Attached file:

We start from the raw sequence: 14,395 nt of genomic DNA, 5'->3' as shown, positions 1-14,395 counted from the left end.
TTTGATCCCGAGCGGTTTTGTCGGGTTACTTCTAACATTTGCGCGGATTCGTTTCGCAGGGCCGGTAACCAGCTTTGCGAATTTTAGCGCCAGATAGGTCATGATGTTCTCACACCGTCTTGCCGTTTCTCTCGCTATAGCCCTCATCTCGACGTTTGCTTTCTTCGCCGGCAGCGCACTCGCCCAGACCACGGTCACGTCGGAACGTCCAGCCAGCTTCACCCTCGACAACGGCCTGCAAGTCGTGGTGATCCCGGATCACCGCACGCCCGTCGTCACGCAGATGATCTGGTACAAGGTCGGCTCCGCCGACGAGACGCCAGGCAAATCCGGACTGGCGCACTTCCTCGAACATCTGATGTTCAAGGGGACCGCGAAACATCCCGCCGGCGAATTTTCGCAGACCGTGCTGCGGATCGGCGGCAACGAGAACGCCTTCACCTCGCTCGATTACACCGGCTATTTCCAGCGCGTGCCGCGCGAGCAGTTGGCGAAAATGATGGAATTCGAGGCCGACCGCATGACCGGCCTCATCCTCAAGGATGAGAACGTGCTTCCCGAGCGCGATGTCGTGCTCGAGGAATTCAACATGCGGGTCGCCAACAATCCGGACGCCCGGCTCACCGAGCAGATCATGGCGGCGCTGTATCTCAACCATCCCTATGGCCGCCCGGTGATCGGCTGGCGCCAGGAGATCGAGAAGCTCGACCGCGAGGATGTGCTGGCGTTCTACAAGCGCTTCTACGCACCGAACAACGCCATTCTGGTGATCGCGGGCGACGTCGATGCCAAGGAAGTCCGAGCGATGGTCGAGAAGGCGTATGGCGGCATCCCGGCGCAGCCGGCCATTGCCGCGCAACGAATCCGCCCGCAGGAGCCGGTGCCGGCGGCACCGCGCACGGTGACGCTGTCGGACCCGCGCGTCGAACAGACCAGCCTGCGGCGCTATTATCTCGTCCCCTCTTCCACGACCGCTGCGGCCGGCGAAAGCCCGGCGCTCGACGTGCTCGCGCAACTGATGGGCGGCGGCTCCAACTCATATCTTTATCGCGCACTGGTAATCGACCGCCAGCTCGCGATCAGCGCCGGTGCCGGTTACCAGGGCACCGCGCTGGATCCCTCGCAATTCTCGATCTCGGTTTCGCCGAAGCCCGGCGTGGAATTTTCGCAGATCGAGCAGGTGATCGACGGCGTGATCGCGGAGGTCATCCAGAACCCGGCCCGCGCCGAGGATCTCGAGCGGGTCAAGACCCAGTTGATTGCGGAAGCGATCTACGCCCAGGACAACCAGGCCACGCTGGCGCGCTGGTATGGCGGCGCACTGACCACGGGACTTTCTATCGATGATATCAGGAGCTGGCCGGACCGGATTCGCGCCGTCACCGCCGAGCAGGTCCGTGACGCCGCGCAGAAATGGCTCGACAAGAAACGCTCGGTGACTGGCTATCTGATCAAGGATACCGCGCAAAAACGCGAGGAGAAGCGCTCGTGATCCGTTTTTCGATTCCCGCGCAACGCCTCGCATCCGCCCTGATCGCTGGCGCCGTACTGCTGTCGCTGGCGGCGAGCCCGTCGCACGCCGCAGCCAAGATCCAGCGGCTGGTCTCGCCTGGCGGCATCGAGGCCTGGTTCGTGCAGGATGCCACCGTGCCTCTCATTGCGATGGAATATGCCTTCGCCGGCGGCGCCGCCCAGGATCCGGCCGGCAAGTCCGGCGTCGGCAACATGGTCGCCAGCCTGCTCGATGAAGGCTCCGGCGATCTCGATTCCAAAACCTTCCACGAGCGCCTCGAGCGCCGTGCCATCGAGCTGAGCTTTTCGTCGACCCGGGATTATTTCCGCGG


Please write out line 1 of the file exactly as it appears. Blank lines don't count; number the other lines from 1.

We start from the raw sequence: 14,395 nt of genomic DNA, 5'->3' as shown, positions 1-14,395 counted from the left end.